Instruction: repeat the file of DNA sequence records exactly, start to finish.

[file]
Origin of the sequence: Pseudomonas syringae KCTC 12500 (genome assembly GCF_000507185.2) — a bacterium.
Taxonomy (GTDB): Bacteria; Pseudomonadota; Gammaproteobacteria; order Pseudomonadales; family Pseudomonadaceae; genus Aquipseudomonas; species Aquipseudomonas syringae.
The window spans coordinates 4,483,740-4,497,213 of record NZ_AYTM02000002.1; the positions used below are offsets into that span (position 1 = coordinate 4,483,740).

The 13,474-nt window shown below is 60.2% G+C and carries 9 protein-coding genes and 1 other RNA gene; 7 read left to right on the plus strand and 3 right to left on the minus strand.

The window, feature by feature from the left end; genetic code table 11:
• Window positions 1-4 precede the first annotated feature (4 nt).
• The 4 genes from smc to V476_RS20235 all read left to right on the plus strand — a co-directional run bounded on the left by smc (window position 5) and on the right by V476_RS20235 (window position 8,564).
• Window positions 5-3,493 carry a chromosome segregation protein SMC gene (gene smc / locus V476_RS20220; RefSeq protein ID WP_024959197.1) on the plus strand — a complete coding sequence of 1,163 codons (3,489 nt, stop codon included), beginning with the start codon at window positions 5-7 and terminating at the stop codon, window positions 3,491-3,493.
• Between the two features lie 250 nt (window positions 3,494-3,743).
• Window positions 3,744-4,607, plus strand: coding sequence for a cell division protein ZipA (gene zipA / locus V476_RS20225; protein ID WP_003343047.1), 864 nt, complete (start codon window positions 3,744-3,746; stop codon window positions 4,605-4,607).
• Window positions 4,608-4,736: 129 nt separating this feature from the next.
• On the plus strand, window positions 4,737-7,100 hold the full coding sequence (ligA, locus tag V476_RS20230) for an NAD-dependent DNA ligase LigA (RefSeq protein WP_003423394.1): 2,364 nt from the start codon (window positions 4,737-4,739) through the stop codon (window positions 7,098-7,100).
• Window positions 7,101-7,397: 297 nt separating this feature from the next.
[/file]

Origin of the sequence: Pseudomonas syringae KCTC 12500 (genome assembly GCF_000507185.2) — a bacterium.
Taxonomy (GTDB): Bacteria; Pseudomonadota; Gammaproteobacteria; order Pseudomonadales; family Pseudomonadaceae; genus Aquipseudomonas; species Aquipseudomonas syringae.
The window spans coordinates 4,483,740-4,497,213 of record NZ_AYTM02000002.1; the positions used below are offsets into that span (position 1 = coordinate 4,483,740).

The 13,474-nt window shown below is 60.2% G+C and carries 9 protein-coding genes and 1 other RNA gene; 7 read left to right on the plus strand and 3 right to left on the minus strand.

The window, feature by feature from the left end; genetic code table 11:
• Window positions 1-4 precede the first annotated feature (4 nt).
• The 4 genes from smc to V476_RS20235 all read left to right on the plus strand — a co-directional run bounded on the left by smc (window position 5) and on the right by V476_RS20235 (window position 8,564).
• Window positions 5-3,493 carry a chromosome segregation protein SMC gene (gene smc / locus V476_RS20220; RefSeq protein ID WP_024959197.1) on the plus strand — a complete coding sequence of 1,163 codons (3,489 nt, stop codon included), beginning with the start codon at window positions 5-7 and terminating at the stop codon, window positions 3,491-3,493.
• Between the two features lie 250 nt (window positions 3,494-3,743).
• Window positions 3,744-4,607, plus strand: coding sequence for a cell division protein ZipA (gene zipA / locus V476_RS20225; protein ID WP_003343047.1), 864 nt, complete (start codon window positions 3,744-3,746; stop codon window positions 4,605-4,607).
• Window positions 4,608-4,736: 129 nt separating this feature from the next.
• On the plus strand, window positions 4,737-7,100 hold the full coding sequence (ligA, locus tag V476_RS20230) for an NAD-dependent DNA ligase LigA (RefSeq protein WP_003423394.1): 2,364 nt from the start codon (window positions 4,737-4,739) through the stop codon (window positions 7,098-7,100).
• Window positions 7,101-7,397: 297 nt separating this feature from the next.